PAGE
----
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Estimating Unknown Sparsity in Compressed Sensing

Miles Lopes
;
JMLR W&CP 28 (3) : 217–225, 2013

Abstract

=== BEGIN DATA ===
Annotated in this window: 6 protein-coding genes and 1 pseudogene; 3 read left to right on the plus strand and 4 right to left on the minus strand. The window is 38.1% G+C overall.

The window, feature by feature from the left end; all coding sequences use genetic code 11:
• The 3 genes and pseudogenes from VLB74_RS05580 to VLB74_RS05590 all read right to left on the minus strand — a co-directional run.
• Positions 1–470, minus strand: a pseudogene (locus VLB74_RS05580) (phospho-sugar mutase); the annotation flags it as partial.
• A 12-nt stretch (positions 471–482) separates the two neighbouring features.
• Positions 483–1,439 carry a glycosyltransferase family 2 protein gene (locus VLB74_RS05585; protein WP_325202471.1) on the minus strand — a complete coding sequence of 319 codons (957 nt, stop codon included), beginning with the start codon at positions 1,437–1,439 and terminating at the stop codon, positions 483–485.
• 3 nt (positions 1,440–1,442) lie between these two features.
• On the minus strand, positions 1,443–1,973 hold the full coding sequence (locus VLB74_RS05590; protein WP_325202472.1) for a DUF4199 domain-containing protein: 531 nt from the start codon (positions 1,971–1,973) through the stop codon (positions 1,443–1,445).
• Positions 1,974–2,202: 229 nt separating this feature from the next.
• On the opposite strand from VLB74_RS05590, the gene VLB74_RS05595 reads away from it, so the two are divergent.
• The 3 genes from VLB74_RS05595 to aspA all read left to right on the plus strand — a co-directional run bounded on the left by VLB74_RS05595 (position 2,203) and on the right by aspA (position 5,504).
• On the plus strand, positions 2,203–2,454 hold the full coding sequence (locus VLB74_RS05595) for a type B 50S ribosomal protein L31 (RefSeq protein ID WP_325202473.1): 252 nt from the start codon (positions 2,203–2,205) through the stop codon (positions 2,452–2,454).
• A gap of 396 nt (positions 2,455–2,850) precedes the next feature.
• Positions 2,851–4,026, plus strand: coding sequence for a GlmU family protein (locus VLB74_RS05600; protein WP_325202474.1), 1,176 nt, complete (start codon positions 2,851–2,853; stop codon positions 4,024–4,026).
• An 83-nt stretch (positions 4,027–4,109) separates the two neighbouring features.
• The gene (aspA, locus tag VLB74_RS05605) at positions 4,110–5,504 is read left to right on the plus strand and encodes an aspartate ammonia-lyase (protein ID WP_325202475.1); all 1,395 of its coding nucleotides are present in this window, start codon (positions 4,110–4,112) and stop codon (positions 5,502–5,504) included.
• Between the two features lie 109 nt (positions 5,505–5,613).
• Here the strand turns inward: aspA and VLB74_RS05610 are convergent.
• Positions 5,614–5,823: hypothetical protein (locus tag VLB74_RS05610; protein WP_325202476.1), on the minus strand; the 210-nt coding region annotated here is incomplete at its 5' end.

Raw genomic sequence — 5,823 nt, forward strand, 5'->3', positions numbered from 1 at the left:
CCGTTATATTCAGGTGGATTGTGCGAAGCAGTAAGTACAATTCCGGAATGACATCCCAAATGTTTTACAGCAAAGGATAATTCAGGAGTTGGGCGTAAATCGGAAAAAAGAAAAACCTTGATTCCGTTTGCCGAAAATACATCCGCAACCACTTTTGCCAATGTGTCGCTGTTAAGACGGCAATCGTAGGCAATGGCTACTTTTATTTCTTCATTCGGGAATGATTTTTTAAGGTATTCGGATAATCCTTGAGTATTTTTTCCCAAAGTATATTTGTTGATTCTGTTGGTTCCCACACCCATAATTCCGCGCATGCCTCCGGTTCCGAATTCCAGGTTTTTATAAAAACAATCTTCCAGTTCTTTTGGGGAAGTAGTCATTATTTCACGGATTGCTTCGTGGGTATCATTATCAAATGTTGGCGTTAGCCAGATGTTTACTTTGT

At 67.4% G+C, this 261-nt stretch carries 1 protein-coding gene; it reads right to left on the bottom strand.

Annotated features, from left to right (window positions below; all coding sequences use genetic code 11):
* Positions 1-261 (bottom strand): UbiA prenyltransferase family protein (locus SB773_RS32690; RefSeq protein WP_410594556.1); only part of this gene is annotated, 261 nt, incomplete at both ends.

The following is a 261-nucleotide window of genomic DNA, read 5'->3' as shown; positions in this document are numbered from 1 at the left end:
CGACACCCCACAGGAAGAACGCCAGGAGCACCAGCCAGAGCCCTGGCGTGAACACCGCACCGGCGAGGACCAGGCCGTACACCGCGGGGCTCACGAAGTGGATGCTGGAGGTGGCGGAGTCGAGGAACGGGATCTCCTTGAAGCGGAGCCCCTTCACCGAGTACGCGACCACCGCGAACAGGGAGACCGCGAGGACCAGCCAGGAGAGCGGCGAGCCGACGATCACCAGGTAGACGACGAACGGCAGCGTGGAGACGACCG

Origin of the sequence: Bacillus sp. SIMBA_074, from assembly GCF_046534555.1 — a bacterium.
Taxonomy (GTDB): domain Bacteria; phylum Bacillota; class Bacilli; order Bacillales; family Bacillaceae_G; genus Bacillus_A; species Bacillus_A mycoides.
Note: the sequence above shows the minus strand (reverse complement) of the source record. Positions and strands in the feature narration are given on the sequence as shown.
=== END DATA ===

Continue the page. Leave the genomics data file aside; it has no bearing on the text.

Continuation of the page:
In the theory of compressed sensing (CS), the sparsity \(\|x\|_0\) of the unknown signal \(x\in\R^p\) is commonly assumed to be a known parameter. However, it is typically unknown in practice. Due to the fact that many aspects of CS depend on knowing \(\|x\|_0\), it is important to estimate this parameter in a data-driven way. A second practical concern is that \(\|x\|_0\) is a highly unstable function of \(x\). In particular, for real signals with entries not exactly equal to 0, the value \(\|x\|_0=p\) is not a useful description of the effective number of coordinates. In this paper, we propose to estimate a stable measure of sparsity \(s(x):=\|x\|_1^2/\|x\|_2^2\), which is a sharp lower bound on \(\|x\|_0\). Our estimation procedure uses only a small number of linear measurements, does not rely on any sparsity assumptions, and requires very little computation. A confidence interval for \(s(x)\) is provided, and its width is shown to have no dependence on the signal dimension \(p\). Moreover, this result extends naturally to the matrix recovery setting, where a soft version of matrix rank can be estimated with analogous guarantees. Finally, we show that the use of randomized measurements is essential to estimating \(s(x)\). This is accomplished by proving that the minimax risk for estimating \(s(x)\) with deterministic measurements is large when \(n\ll p\).

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